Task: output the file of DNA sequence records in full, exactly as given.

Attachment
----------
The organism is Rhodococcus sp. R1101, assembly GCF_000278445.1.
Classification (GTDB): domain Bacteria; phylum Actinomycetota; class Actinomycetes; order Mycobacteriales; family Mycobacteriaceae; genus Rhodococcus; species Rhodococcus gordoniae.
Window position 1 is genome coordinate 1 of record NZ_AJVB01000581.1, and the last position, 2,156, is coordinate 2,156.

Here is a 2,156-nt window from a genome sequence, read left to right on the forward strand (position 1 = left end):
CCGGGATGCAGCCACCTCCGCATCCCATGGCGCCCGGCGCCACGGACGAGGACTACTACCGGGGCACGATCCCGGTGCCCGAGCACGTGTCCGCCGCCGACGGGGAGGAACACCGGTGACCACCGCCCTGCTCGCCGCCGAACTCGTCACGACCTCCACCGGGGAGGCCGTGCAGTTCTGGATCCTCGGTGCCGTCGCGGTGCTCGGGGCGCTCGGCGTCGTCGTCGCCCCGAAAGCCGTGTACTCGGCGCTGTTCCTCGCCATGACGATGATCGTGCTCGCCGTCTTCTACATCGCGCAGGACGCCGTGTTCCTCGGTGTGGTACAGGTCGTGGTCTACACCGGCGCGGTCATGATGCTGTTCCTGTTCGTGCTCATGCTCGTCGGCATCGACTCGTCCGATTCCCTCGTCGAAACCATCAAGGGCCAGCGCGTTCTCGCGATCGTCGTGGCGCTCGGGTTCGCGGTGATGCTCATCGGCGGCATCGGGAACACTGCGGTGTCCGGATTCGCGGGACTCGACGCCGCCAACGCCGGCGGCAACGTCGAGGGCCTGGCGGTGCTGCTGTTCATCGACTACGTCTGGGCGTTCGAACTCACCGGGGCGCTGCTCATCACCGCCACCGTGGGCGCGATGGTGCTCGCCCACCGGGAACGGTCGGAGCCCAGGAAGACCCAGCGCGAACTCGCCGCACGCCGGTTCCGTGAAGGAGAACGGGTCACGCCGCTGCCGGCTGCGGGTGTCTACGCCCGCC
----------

The organism is Rhodococcus sp. R1101, assembly GCF_000278445.1.
Classification (GTDB): domain Bacteria; phylum Actinomycetota; class Actinomycetes; order Mycobacteriales; family Mycobacteriaceae; genus Rhodococcus; species Rhodococcus gordoniae.
Window position 1 is genome coordinate 1 of record NZ_AJVB01000581.1, and the last position, 2,156, is coordinate 2,156.

Here is a 2,156-nt window from a genome sequence, read left to right on the forward strand (position 1 = left end):
CCGGGATGCAGCCACCTCCGCATCCCATGGCGCCCGGCGCCACGGACGAGGACTACTACCGGGGCACGATCCCGGTGCCCGAGCACGTGTCCGCCGCCGACGGGGAGGAACACCGGTGACCACCGCCCTGCTCGCCGCCGAACTCGTCACGACCTCCACCGGGGAGGCCGTGCAGTTCTGGATCCTCGGTGCCGTCGCGGTGCTCGGGGCGCTCGGCGTCGTCGTCGCCCCGAAAGCCGTGTACTCGGCGCTGTTCCTCGCCATGACGATGATCGTGCTCGCCGTCTTCTACATCGCGCAGGACGCCGTGTTCCTCGGTGTGGTACAGGTCGTGGTCTACACCGGCGCGGTCATGATGCTGTTCCTGTTCGTGCTCATGCTCGTCGGCATCGACTCGTCCGATTCCCTCGTCGAAACCATCAAGGGCCAGCGCGTTCTCGCGATCGTCGTGGCGCTCGGGTTCGCGGTGATGCTCATCGGCGGCATCGGGAACACTGCGGTGTCCGGATTCGCGGGACTCGACGCCGCCAACGCCGGCGGCAACGTCGAGGGCCTGGCGGTGCTGCTGTTCATCGACTACGTCTGGGCGTTCGAACTCACCGGGGCGCTGCTCATCACCGCCACCGTGGGCGCGATGGTGCTCGCCCACCGGGAACGGTCGGAGCCCAGGAAGACCCAGCGCGAACTCGCCGCACGCCGGTTCCGTGAAGGAGAACGGGTCACGCCGCTGCCGGCTGCGGGTGTCTACGCCCGCC